Shortly before the dissolution of Parliament for the General Election, justice secretary Chris Grayling announced that new fees for criminal court proceedings would shortly be introduced and the bill handed to those defendants convicted of offences. The timeline for the change has been remarkably speedy. On 12th February 2015, the Criminal Justice and Courts Act was granted royal assent. Six weeks later, the policy – enabled by Section 54 of the statute – was announced and laid before Parliament. Just over a fortnight later, the charge was enacted by statutory instrument.
The policy introduces a substantial shift in the burden of costs. Any convicted offender over the age of 18 has to pay a fixed, non-discretionary fee. This ranges from £150 for a guilty plea to a summary offence in the Magistrates’ Court, up to £1200 for conviction after a trial in the Crown Court. The fee is not means-tested. Potentially, failure to pay can result in ‘a term of imprisonment… as a last resort’ (here, PDF). The Government argued that the policy is justified on the basis that ‘adult offenders who use our criminal courts should pay towards the cost of running them… reducing the burden on taxpayers’.
This policy not only offends the values of fairness, proportionality and justice, but will, in reality, amount to nothing more than a fruitless exercise in debt creation – it is therefore both wrong in principle and pointless in practice.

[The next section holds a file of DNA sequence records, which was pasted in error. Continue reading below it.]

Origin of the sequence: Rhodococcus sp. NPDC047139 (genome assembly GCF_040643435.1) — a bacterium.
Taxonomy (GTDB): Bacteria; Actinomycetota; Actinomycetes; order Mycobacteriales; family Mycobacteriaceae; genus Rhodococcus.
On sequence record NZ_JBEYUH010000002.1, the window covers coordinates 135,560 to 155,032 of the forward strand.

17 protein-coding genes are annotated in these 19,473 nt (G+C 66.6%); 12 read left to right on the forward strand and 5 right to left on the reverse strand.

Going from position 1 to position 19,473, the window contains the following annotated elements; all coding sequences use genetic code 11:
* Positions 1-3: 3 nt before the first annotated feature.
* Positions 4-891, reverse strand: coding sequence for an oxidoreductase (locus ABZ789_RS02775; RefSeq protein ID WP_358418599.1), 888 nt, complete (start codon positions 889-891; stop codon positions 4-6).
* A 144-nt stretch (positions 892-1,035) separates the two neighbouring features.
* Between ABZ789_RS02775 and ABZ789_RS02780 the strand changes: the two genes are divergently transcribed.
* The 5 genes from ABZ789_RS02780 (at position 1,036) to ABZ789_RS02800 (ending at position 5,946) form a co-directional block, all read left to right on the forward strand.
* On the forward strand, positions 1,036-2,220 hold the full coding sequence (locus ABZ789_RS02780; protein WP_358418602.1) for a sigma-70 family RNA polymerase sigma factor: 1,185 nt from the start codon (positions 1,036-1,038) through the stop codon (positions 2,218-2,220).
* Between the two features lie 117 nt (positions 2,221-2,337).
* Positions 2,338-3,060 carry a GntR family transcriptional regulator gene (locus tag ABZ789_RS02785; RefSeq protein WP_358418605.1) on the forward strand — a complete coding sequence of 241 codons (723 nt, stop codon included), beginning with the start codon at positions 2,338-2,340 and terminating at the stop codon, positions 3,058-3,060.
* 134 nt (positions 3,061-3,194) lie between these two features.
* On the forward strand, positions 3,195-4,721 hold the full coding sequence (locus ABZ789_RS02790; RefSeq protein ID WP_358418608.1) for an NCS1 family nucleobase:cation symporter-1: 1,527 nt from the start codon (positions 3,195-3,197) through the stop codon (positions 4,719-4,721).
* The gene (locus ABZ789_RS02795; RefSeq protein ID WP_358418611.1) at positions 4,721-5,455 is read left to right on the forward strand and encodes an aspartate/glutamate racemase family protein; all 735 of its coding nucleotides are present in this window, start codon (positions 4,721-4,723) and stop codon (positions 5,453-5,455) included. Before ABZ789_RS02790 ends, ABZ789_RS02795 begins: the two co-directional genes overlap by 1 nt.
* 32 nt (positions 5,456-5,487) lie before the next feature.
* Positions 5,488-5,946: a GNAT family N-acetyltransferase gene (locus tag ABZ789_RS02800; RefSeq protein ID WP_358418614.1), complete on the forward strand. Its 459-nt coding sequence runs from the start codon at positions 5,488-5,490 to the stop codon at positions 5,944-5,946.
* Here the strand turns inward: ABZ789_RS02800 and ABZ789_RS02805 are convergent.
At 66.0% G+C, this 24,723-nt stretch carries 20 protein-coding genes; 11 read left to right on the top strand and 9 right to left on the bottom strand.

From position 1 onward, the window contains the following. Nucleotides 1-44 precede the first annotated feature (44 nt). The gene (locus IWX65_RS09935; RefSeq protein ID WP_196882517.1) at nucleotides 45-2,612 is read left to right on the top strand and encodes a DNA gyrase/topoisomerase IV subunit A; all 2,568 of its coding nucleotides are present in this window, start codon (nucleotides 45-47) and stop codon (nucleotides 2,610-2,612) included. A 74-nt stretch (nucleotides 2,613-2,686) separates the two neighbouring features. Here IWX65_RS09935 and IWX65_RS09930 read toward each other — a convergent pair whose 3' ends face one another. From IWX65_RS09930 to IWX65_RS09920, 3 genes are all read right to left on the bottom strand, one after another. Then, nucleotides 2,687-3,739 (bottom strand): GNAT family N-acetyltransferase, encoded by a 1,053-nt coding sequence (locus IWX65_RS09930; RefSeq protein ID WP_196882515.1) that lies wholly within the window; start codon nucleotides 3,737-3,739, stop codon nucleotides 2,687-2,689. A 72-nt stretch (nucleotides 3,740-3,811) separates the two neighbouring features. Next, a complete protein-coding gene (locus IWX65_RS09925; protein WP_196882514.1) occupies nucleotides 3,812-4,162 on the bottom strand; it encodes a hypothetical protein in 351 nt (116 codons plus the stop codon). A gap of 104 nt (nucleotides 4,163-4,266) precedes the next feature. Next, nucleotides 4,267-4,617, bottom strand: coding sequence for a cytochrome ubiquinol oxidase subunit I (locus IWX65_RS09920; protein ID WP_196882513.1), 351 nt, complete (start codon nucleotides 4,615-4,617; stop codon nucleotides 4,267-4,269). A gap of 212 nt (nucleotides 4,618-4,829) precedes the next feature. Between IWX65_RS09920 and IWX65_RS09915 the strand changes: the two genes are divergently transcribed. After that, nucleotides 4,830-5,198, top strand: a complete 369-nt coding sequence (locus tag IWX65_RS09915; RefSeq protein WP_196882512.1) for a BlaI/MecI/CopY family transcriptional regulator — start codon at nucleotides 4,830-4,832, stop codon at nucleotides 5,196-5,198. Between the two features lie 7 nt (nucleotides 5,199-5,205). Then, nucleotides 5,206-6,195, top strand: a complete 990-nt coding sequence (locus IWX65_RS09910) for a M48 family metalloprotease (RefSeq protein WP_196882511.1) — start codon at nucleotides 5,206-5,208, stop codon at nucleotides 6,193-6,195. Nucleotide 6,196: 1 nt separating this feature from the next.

Unfair, Unjust and Disproportionate
The policy introduces a very substantial change to the structure of court fees which will effect millions of people: defendants, lawyers, magistrates, judges, legal advisers, court staff. Whilst the Government undoubtedly has the prerogative to introduce any policy it likes, this one was finalised and implemented without any form of consultation with representative groups such as the Law Society and Magistrates Association (here). Such groups might have provided the Justice Secretary with an ‘on-the-ground’ perspective of the impact the new charge might have. Presumably, the policy was not subjected to such scrutiny because a variety of critical arguments would have been raised, posing a barrier to a swift introduction. The timing of the announcement causes one to speculate whether the Justice Secretary foresaw this and sought to circumvent such obstacles. As stated above, the policy was unveiled on virtually the last day of the Government’s term, with the fees introduced during election purdah. Moreover, the announcement came in the wake of the legal profession’s unsuccessful judicial review of the Justice Secretary’s legal aid reforms. Perhaps the Justice Secretary figured that the demoralisation of this recent defeat might hobble open opposition to the new court charge. Several commentators have therefore concluded this change was ushered in through ‘the back door‘.